Then cut right down the middle of the belly, being careful to pull just the skin away so you don’t puncture the gut. During this entire process there was not any smell at all, not even a gamy meat smell. If you are careful to not puncture the gut, butchering a hog is not unpleasant at all and no more bloody or gruesome than your local butcher shop.
The area around the anus is the most difficult to separate without upsetting the intestines and getting into stuff you don’t want to be in. Carefully cut around the anus and separate just the skin. Your first time this will be the most time consuming part of the job, but the more careful you are, the more chance you can get through it without making a mess of it. Pulling tight with little touch cuts is always going to be your best bet rather than slicing down into anything.
You will find that although the armchair commenters on blogs and discussion boards talk incessantly about “shot placement,” often in the field you don’t make the ideal shot for coming away with all pristine meat. Larry’s running long shot on this hog in the dark with the 6.8 SPC Ambush entered one hip and came out the other after smashing the hip.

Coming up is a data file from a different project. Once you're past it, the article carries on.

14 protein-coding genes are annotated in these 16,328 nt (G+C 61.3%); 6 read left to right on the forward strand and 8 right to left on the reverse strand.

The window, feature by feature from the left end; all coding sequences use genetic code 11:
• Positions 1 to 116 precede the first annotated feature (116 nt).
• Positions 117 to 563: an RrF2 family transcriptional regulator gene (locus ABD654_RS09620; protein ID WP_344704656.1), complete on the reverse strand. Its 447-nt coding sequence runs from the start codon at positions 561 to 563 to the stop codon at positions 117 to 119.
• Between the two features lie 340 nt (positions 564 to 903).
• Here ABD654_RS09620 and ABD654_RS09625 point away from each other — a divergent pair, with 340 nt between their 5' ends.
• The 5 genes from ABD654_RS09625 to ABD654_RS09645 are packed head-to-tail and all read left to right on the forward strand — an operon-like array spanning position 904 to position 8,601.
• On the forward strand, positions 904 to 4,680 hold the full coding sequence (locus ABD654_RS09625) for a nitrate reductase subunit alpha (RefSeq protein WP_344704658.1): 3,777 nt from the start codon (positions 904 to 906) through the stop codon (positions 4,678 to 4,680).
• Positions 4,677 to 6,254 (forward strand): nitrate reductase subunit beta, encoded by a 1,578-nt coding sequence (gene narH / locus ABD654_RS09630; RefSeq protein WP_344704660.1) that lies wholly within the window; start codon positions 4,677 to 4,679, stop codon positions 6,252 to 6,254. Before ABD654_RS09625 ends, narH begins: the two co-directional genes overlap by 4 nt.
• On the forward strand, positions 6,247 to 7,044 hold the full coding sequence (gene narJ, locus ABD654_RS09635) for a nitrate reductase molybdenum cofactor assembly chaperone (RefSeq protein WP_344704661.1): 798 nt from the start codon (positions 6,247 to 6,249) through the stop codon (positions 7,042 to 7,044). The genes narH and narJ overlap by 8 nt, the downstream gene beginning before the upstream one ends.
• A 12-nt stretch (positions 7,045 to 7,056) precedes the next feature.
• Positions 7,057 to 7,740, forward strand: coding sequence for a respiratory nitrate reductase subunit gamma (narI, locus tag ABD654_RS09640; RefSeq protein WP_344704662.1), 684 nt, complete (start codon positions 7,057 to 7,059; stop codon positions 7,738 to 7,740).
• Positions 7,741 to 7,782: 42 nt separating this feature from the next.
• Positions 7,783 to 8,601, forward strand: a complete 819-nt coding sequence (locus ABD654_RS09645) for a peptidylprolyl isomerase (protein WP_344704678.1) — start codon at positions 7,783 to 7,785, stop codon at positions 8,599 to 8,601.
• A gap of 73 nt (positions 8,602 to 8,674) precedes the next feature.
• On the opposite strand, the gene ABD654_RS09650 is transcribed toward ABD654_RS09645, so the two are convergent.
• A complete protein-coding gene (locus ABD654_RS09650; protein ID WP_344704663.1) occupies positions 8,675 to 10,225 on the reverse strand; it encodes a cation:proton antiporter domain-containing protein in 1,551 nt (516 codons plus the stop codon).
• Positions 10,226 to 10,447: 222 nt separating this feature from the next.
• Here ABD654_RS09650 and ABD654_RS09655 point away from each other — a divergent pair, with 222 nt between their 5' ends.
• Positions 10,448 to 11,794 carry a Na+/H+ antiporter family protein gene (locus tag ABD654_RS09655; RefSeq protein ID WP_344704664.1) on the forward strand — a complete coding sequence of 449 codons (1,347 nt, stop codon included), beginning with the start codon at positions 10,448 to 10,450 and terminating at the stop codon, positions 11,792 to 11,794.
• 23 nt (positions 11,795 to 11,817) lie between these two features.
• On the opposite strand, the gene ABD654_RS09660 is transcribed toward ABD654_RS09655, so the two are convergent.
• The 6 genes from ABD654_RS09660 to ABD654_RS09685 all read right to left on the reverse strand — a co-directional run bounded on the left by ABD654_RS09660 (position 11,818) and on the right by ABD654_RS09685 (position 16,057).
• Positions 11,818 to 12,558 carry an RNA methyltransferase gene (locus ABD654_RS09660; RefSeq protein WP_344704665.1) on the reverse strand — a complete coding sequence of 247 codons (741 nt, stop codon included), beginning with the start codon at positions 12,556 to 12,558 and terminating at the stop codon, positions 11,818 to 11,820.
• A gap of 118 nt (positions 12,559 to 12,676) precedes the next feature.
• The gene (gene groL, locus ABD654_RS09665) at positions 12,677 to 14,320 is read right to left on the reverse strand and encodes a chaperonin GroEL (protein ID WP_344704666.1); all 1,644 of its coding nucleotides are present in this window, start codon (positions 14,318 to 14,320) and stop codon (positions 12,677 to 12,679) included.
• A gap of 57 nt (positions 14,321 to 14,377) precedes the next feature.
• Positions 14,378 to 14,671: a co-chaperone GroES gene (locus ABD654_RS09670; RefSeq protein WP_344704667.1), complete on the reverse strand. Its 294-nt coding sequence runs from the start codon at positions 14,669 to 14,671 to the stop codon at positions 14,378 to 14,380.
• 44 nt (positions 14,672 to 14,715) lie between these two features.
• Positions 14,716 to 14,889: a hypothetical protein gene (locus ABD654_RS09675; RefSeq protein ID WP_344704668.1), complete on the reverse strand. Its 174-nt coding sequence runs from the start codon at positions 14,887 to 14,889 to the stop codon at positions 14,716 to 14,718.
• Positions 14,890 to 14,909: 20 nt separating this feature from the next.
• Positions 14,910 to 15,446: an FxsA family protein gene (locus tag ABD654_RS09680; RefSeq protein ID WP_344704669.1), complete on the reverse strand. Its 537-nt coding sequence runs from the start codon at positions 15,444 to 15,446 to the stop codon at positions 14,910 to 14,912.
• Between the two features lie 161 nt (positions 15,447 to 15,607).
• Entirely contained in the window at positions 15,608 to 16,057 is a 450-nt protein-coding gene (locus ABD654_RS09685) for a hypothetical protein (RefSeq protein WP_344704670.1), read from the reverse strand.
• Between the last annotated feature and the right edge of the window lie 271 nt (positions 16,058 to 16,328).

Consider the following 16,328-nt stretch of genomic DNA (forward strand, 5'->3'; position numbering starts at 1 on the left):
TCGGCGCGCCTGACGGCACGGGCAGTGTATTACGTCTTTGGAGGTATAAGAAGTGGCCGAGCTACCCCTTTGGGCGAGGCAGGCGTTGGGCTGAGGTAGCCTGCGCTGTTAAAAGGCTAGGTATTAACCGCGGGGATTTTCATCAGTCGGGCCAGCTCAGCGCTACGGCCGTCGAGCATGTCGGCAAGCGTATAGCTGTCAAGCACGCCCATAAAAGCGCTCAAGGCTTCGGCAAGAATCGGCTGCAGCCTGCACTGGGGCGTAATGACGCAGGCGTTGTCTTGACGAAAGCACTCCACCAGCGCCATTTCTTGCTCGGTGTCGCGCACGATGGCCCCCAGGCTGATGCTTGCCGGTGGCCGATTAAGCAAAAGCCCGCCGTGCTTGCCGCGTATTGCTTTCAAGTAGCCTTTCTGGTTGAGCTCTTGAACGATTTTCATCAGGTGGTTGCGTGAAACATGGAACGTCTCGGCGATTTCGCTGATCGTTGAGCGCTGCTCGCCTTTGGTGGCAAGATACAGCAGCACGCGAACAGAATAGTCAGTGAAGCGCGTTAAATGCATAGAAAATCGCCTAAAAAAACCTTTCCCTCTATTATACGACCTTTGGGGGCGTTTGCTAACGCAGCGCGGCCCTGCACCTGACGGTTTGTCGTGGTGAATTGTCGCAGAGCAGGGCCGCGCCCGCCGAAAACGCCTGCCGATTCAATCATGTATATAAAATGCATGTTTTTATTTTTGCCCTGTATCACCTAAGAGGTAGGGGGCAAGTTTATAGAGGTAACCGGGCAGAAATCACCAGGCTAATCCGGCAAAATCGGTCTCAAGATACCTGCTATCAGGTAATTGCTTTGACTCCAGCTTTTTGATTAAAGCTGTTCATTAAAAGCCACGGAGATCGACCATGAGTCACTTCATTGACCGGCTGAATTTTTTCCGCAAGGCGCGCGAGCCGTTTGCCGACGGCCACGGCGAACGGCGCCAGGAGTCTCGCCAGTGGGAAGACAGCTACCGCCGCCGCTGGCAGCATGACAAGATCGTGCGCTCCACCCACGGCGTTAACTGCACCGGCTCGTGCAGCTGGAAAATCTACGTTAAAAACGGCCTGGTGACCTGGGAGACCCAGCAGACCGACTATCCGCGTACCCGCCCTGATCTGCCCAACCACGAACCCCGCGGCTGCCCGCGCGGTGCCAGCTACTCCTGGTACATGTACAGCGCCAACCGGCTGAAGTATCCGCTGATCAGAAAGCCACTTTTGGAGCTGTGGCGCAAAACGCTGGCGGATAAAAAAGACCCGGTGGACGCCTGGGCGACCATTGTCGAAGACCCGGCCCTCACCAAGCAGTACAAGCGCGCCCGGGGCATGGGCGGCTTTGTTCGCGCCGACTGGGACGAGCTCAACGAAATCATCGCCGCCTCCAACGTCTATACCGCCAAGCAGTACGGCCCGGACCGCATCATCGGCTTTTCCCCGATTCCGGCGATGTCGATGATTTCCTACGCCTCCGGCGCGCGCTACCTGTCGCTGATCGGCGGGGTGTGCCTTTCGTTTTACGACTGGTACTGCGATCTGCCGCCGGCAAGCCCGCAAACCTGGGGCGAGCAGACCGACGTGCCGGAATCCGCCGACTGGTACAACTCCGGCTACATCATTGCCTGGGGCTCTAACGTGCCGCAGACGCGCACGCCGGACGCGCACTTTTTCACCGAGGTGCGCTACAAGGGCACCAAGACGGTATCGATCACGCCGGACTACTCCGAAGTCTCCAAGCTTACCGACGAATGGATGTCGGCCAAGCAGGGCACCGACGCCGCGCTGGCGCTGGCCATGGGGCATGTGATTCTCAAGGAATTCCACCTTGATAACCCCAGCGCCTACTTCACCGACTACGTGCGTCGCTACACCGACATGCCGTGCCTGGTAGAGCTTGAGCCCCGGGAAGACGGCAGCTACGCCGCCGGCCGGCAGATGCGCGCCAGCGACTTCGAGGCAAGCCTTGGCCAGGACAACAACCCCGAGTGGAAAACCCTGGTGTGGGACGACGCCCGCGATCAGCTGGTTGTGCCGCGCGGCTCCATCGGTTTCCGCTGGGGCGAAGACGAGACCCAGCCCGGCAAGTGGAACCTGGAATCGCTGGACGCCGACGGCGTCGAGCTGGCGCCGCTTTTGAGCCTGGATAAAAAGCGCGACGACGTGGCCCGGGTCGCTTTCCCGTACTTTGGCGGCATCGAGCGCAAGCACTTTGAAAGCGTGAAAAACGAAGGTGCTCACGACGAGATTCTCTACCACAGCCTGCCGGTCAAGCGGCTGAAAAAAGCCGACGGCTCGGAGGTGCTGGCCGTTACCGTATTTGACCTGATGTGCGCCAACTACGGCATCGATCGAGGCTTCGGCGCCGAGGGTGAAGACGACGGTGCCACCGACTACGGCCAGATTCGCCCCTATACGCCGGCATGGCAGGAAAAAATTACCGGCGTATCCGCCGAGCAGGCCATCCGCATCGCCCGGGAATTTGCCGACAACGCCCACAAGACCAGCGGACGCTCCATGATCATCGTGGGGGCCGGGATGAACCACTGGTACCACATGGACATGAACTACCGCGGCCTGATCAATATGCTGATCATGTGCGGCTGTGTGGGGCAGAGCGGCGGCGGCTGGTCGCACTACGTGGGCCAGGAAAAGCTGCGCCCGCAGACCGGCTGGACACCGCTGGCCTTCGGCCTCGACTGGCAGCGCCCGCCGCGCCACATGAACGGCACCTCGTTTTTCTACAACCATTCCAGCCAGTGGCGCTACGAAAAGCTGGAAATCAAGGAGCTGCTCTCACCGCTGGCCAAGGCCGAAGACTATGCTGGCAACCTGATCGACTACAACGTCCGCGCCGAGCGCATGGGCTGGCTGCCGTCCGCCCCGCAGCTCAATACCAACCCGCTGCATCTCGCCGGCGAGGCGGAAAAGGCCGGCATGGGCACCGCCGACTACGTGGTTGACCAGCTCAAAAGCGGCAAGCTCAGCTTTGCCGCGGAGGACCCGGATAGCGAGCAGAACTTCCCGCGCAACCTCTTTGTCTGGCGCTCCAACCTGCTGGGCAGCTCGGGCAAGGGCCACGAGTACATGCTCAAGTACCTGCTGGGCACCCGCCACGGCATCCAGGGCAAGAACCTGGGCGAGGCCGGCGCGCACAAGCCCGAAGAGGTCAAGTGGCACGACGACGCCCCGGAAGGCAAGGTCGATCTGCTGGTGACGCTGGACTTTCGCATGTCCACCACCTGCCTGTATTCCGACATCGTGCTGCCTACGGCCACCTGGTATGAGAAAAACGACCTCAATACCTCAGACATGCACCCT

A lot of the blood will wash out of meat that was effected by the temporary shock cavity of the round. The 6.8 SPC leaves the barrel at about 2400 feet per second for a 110 grain bullet. This is not enough energy to “jellify” meat at 100 yards away like some faster and lighter rounds. This is one reason why it is becoming so popular with hunters.
There is more meat on this hog if you work at it, but you can get it this far without ever smelling the gut or having to deal with flowing entrails. There are those who eat the heart, liver, and there is a little bit of meat on the ribs and in the hock joints. Knock yourself out. The gators got the rest of this girl.